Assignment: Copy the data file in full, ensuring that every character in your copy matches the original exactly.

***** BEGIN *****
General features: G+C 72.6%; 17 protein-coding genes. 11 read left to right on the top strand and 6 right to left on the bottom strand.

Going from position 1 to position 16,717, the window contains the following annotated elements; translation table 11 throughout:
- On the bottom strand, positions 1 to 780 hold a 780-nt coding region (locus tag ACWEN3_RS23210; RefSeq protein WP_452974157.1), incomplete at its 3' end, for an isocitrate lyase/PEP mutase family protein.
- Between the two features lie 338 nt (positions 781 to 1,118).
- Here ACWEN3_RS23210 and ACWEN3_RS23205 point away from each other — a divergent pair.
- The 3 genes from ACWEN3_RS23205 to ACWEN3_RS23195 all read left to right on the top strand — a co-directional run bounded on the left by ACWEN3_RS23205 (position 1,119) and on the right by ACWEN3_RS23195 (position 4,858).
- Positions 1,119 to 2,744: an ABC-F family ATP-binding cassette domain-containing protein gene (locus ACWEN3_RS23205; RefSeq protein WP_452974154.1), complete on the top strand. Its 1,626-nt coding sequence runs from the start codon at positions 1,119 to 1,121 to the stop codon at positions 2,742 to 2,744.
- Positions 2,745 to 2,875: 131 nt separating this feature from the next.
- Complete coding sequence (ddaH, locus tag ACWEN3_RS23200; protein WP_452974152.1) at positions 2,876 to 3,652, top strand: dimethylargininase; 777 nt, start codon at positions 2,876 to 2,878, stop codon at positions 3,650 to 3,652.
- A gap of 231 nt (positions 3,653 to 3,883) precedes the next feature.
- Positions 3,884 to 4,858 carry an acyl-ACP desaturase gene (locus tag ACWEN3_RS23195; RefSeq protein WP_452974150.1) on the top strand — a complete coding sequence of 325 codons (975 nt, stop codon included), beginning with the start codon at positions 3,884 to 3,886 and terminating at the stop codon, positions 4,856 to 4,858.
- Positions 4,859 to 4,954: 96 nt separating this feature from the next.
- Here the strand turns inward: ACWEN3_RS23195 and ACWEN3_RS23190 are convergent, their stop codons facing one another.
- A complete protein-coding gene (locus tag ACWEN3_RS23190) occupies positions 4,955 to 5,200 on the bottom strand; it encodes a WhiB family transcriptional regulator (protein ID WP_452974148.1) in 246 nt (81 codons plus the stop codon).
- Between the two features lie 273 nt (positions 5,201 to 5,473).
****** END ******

General features: G+C 72.6%; 17 protein-coding genes. 11 read left to right on the top strand and 6 right to left on the bottom strand.

Going from position 1 to position 16,717, the window contains the following annotated elements; translation table 11 throughout:
- On the bottom strand, positions 1 to 780 hold a 780-nt coding region (locus tag ACWEN3_RS23210; RefSeq protein WP_452974157.1), incomplete at its 3' end, for an isocitrate lyase/PEP mutase family protein.
- Between the two features lie 338 nt (positions 781 to 1,118).
- Here ACWEN3_RS23210 and ACWEN3_RS23205 point away from each other — a divergent pair.
- The 3 genes from ACWEN3_RS23205 to ACWEN3_RS23195 all read left to right on the top strand — a co-directional run bounded on the left by ACWEN3_RS23205 (position 1,119) and on the right by ACWEN3_RS23195 (position 4,858).
- Positions 1,119 to 2,744: an ABC-F family ATP-binding cassette domain-containing protein gene (locus ACWEN3_RS23205; RefSeq protein WP_452974154.1), complete on the top strand. Its 1,626-nt coding sequence runs from the start codon at positions 1,119 to 1,121 to the stop codon at positions 2,742 to 2,744.
- Positions 2,745 to 2,875: 131 nt separating this feature from the next.
- Complete coding sequence (ddaH, locus tag ACWEN3_RS23200; protein WP_452974152.1) at positions 2,876 to 3,652, top strand: dimethylargininase; 777 nt, start codon at positions 2,876 to 2,878, stop codon at positions 3,650 to 3,652.
- A gap of 231 nt (positions 3,653 to 3,883) precedes the next feature.
- Positions 3,884 to 4,858 carry an acyl-ACP desaturase gene (locus tag ACWEN3_RS23195; RefSeq protein WP_452974150.1) on the top strand — a complete coding sequence of 325 codons (975 nt, stop codon included), beginning with the start codon at positions 3,884 to 3,886 and terminating at the stop codon, positions 4,856 to 4,858.
- Positions 4,859 to 4,954: 96 nt separating this feature from the next.
- Here the strand turns inward: ACWEN3_RS23195 and ACWEN3_RS23190 are convergent, their stop codons facing one another.
- A complete protein-coding gene (locus tag ACWEN3_RS23190) occupies positions 4,955 to 5,200 on the bottom strand; it encodes a WhiB family transcriptional regulator (protein ID WP_452974148.1) in 246 nt (81 codons plus the stop codon).
- Between the two features lie 273 nt (positions 5,201 to 5,473).